Albeit fairly intuitive at first sight, now academic research has lent support to this notion: The more people understand monetary policy, the happier they are with central banks. Put differently, as a recent paper argues: “The less someone knows about central banking, the less likely he or she will be satisfied with the institution.”
Many central banks, from both developed and developing countries, have been running educational programs and reaching out to the wider public over the past years. Adriel Jost of University of St. Gallen and Swiss National Bank (SNB), provides clear justification for such efforts in the paper titled “Is Monetary Policy Too Complex for the Public? Evidence from the UK”:
Central banks have increased their engagement in the information and education of the broad public. But what can be said about the nonprofessional’s knowledge of monetary policy and central banking? Based on the Bank of England’s Inflation Attitudes Survey, I construct a score to capture the central banking knowledge of the respondents. I show that the average British person displays limited knowledge of central banking. At the same time, the data reveal that satisfaction with the Bank of England’s policies increases with a better understanding of monetary policy.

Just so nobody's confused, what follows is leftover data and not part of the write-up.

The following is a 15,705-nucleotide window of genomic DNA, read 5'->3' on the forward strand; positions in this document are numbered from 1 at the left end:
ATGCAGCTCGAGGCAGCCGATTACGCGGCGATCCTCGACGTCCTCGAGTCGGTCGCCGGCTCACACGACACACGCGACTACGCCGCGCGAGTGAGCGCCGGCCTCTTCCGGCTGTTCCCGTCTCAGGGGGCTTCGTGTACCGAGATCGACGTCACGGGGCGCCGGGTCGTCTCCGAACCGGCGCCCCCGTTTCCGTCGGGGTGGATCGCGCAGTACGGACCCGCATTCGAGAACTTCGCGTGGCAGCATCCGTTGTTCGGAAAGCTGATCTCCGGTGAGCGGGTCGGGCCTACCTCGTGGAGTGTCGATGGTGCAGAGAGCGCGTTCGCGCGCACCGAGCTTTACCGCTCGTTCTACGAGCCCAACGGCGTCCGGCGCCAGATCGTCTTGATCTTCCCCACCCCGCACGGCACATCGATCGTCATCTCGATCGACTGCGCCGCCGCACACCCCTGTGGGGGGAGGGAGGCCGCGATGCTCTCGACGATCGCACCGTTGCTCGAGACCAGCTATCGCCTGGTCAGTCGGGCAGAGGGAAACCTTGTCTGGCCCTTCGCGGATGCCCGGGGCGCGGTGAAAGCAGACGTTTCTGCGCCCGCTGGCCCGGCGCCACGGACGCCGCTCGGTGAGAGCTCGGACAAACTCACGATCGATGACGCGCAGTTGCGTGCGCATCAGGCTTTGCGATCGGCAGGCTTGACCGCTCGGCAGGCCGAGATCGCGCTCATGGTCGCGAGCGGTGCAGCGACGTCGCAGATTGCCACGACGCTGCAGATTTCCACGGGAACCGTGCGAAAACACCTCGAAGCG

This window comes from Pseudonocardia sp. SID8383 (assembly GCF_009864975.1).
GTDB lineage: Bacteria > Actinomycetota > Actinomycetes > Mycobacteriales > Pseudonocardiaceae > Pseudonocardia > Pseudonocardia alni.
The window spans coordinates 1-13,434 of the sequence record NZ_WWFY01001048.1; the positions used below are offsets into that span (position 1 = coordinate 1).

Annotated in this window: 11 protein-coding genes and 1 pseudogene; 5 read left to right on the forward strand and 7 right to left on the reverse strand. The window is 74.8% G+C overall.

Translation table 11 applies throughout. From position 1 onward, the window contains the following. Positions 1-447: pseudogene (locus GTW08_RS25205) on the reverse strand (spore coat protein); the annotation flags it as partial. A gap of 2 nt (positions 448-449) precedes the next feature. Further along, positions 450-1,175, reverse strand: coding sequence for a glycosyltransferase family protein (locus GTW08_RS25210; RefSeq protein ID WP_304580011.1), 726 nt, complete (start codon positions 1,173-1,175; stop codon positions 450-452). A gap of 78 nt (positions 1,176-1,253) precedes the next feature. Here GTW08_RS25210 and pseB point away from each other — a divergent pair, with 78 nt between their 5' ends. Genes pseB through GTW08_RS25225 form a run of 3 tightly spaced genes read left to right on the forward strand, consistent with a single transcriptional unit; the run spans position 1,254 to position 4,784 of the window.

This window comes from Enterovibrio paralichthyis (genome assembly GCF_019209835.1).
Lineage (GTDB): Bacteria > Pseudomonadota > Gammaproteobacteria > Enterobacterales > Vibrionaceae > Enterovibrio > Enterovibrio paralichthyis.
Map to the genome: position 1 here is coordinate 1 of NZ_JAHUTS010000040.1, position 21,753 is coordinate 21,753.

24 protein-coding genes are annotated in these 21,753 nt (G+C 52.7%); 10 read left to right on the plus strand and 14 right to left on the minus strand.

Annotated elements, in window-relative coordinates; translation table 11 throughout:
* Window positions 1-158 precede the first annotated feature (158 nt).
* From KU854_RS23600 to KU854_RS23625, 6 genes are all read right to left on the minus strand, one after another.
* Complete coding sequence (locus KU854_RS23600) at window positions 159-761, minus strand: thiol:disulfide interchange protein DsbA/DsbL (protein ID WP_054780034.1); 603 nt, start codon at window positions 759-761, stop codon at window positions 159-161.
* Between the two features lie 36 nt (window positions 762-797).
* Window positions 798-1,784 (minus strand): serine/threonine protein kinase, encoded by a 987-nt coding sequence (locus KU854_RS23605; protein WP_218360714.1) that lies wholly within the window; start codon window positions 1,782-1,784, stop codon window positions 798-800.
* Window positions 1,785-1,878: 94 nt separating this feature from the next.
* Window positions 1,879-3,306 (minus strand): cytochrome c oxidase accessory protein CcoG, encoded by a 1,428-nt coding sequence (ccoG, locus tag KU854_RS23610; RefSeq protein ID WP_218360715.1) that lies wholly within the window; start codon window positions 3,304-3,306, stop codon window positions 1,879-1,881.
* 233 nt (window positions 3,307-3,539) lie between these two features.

Investing energy and money to increase transparency and broaden communication outreach activities to financially educate the public and explain what central banks are doing and how seems vindicated by this analysis. That said, the paper also concludes, and quite rightly, that central banks might benefit from a certain level of financial ignorance among members of the public:
“No one can be forced to learn. People may simply have no incentives to learn about monetary policy, especially if they are generally satisfied with the central bank … All the more, ignorance in monetary policy may be appropriate, as monetary policy knowledge is less necessary in everyday decisions than financial knowledge.